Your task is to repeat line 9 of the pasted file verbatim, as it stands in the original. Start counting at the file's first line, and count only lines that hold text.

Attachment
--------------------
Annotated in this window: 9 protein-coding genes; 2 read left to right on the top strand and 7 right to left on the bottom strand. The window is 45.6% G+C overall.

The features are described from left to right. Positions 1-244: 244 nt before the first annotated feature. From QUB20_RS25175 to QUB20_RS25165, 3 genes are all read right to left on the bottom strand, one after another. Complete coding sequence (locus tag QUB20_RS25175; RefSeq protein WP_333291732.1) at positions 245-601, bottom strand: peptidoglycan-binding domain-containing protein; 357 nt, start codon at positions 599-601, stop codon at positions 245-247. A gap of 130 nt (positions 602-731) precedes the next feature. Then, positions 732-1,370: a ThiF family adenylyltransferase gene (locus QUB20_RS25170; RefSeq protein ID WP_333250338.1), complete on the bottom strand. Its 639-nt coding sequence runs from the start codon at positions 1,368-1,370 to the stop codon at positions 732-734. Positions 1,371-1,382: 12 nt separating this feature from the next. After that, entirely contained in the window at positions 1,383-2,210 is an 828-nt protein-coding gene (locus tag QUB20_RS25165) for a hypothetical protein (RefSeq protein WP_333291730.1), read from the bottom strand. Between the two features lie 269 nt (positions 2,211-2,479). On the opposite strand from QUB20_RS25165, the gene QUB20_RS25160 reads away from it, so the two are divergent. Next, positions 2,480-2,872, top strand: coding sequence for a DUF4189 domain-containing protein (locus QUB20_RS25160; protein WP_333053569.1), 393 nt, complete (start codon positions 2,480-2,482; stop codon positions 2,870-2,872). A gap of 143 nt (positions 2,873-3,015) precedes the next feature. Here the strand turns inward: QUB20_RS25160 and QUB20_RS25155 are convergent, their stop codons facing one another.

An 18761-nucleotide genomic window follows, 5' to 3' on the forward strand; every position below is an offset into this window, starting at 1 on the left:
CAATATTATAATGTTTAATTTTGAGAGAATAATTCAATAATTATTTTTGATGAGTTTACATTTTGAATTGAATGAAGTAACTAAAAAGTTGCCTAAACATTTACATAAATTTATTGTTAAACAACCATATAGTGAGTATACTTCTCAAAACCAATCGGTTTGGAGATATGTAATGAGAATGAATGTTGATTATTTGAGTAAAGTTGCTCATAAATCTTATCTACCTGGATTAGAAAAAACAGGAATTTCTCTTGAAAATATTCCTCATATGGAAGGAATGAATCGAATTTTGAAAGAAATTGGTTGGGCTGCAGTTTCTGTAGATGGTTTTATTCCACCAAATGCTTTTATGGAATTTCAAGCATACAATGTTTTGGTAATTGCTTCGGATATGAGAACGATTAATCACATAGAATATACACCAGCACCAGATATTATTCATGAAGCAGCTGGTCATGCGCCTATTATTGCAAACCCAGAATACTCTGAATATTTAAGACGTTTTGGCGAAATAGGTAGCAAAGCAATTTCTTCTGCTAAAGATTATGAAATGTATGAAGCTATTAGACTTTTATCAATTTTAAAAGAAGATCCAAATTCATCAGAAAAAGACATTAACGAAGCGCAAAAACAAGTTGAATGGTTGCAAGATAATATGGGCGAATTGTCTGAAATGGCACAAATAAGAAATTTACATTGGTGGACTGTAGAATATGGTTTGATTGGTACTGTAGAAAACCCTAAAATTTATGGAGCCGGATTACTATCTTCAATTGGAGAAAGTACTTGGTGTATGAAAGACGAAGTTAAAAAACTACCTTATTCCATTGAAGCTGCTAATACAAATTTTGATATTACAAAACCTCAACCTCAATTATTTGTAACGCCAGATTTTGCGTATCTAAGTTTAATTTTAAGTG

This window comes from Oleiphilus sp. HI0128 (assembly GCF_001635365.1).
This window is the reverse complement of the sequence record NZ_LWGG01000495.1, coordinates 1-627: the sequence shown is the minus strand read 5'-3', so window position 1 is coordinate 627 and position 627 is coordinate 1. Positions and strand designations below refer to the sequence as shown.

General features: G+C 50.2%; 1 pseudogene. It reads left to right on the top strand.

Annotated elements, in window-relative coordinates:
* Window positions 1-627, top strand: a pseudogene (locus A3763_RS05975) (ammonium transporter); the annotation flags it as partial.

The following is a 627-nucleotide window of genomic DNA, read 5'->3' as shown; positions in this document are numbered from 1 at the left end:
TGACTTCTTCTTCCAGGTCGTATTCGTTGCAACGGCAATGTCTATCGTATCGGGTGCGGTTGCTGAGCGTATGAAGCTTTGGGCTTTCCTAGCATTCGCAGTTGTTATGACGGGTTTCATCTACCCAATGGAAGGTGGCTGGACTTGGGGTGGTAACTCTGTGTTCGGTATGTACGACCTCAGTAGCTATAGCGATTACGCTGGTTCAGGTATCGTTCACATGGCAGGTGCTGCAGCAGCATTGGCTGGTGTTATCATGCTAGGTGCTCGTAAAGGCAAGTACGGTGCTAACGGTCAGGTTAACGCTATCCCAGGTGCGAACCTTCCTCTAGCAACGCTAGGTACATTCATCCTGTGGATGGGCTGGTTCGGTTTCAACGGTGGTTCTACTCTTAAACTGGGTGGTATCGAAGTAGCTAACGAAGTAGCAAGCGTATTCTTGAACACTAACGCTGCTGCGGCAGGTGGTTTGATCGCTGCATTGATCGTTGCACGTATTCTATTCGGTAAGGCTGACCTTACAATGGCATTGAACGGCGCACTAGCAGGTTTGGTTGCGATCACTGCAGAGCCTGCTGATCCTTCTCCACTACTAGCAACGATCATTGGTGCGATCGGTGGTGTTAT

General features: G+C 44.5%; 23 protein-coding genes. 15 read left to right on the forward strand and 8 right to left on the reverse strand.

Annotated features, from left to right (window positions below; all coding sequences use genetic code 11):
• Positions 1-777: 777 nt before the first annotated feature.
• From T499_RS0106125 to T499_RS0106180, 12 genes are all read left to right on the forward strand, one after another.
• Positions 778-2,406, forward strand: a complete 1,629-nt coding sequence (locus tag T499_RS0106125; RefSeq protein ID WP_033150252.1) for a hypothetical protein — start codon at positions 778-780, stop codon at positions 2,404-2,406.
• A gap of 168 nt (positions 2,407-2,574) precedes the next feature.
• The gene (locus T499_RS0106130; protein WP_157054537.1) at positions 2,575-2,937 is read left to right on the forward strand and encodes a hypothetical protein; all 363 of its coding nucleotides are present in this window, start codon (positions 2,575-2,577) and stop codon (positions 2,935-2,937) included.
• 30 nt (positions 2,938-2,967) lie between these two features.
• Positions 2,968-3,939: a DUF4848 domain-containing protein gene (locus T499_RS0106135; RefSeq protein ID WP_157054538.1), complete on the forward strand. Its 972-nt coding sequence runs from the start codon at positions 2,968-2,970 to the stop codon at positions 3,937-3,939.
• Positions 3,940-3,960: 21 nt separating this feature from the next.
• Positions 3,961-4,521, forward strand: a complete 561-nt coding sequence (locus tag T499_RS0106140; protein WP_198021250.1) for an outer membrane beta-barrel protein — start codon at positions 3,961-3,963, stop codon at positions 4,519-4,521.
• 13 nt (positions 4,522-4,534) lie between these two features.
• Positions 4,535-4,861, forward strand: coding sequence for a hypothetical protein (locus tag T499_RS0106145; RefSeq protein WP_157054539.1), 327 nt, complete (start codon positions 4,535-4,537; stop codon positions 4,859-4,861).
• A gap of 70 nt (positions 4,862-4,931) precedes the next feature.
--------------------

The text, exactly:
* Window positions 1-627, top strand: a pseudogene (locus A3763_RS05975) (ammonium transporter); the annotation flags it as partial.